They say that Mumbai is the fastest growing, most affluent and industrialized city in India, and that Mumbai represents the ever-changing face of today's India - the old coupled with the dynamic new.

Well to see this for ourselves our tour took us along Marine Drive, a winding stretch of road with tall buildings on one side and the Arabian Sea on the other. Quite strangely nobody was allowed to swim on any of the beaches, I never discovered whether this was because of pollution or religious

We then took in the odd temple, garden, the city open air laundry, Gandhi's house, Prince of Wales Museum, and the Gateway of India.

Mumbai is certainly not a tourist city, the things that we were taken to, were really nothing - a Krishna Temple in a Hindu city, the open air laundry, the Hanging Gardens were really not tourist stops. And they tried to get by without stopping at the Gateway to India, where we were allowed off the bus for only a few minutes at one of the few things that was worth seeing. My impression of Mumbai was that it was dirty and crowded, the buildings were not maintained, and the roads could not cope with the traffic. Afraid Mumbai was not a city for me.

Click on any of the thumbnails below to get a larger photo

Iskcon; the temple of the International Society for Krishna Consciousness. Krishna devotees believe the material body is subjected to birth, old age, disease and death, whereas the spirit soul is by nature eternal, full of knowledge and bliss.
Mani Bavan, Mahatma Gandhi 's house, where he was arrested in 1932. The memorial contains a reference library with over 2,000 books, memorabilia and a feature on his life. Prince of Wales Museum, opened 1923 to commemorate King George V's royal visit to India. Now re-named Exhibits in the museum include artifacts from Elephanta Island, Jogeshwari Caves, ivory carvings, terracotta figurines from the Indus valley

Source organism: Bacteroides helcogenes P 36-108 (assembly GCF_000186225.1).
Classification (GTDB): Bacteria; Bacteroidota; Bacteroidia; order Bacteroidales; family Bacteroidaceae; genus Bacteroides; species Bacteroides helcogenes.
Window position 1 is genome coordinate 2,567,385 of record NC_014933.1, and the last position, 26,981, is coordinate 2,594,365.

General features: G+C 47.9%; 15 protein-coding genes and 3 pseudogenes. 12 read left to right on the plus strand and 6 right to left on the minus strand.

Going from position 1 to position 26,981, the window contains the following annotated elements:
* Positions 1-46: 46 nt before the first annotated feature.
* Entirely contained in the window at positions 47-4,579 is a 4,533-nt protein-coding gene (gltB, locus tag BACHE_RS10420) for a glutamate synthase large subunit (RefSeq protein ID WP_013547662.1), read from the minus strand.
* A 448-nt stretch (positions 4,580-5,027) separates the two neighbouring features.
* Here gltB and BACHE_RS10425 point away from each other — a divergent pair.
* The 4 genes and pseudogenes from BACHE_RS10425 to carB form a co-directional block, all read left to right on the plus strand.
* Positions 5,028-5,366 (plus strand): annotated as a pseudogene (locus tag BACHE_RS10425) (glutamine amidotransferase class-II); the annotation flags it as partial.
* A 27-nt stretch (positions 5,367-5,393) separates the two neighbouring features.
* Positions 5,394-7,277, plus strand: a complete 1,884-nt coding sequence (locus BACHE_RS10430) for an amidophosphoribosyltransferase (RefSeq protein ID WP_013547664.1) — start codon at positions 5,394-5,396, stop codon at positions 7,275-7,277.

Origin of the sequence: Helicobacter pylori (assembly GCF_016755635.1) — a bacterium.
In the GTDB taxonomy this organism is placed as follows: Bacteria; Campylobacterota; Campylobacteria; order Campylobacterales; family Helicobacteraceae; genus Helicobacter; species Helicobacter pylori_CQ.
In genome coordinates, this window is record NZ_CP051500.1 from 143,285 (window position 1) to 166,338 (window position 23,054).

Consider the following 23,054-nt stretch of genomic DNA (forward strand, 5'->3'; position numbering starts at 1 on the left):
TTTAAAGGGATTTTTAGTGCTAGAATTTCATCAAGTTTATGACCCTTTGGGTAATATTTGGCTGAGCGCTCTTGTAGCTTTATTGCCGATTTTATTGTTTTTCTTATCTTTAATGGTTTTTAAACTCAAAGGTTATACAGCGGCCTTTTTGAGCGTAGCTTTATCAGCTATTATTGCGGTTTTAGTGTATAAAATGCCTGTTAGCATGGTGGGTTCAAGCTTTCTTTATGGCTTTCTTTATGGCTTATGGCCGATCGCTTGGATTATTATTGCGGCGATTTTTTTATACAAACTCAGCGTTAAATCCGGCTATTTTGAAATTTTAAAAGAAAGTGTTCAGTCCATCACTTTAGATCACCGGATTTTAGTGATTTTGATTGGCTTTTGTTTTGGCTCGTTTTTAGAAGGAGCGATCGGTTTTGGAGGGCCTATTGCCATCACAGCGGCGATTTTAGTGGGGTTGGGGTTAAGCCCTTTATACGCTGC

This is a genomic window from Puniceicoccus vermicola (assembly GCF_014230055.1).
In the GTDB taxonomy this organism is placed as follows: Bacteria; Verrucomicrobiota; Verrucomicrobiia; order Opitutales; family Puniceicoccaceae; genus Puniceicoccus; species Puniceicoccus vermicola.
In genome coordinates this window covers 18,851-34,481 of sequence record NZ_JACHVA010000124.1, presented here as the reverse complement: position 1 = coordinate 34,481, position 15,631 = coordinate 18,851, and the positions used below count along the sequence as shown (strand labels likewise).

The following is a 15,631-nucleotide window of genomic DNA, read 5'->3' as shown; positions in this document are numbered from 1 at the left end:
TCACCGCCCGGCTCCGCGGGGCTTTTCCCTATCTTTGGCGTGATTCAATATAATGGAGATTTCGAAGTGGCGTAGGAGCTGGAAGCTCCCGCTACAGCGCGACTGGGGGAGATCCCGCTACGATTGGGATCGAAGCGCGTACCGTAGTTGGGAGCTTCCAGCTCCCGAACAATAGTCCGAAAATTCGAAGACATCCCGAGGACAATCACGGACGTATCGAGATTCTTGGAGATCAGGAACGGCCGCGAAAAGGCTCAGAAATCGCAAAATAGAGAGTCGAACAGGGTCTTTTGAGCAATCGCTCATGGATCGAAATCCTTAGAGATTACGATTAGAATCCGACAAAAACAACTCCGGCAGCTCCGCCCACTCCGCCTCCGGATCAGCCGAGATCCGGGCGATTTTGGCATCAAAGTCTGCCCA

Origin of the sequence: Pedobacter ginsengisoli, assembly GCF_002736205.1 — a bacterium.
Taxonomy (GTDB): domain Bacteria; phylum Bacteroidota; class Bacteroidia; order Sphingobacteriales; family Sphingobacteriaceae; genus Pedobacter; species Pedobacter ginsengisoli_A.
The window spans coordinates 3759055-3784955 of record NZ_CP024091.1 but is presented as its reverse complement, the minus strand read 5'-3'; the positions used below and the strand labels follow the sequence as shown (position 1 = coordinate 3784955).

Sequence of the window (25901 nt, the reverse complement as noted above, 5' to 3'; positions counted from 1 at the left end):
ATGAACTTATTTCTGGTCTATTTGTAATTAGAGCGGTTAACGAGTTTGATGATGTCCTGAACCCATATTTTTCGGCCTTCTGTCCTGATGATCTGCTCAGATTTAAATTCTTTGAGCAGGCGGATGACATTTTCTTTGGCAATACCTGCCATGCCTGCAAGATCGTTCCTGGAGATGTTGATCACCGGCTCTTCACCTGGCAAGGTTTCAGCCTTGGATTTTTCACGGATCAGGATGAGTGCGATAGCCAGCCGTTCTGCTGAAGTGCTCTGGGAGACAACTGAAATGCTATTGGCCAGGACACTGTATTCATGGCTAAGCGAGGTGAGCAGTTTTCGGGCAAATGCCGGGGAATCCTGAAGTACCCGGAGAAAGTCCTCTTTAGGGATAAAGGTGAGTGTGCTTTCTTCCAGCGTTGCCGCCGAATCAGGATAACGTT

Dhobi Ghat, where thousands of pieces of clothing are sent each day to be hand-laundered, dried and ironed by Mumbai's dhobi wallahs. Apparently they are collected from apartments, brought here and then returned to the owners The Hanging Gardens in the Malabar Hills.Laid in 1881, they provide a view of the city.
There were a number of these colourful horse drawn cabs around the Gateway. Gateway of India built to commemorate the visit of King George V in 1911, the Gateway is considered the principal landmark of Mumbai. Standing over 85 feet high, the archway was built in the 16th-century Gujarat style, with four turrets carved into the yellow basalt stone.

Our Holiday from Cairo to India on SS Voyager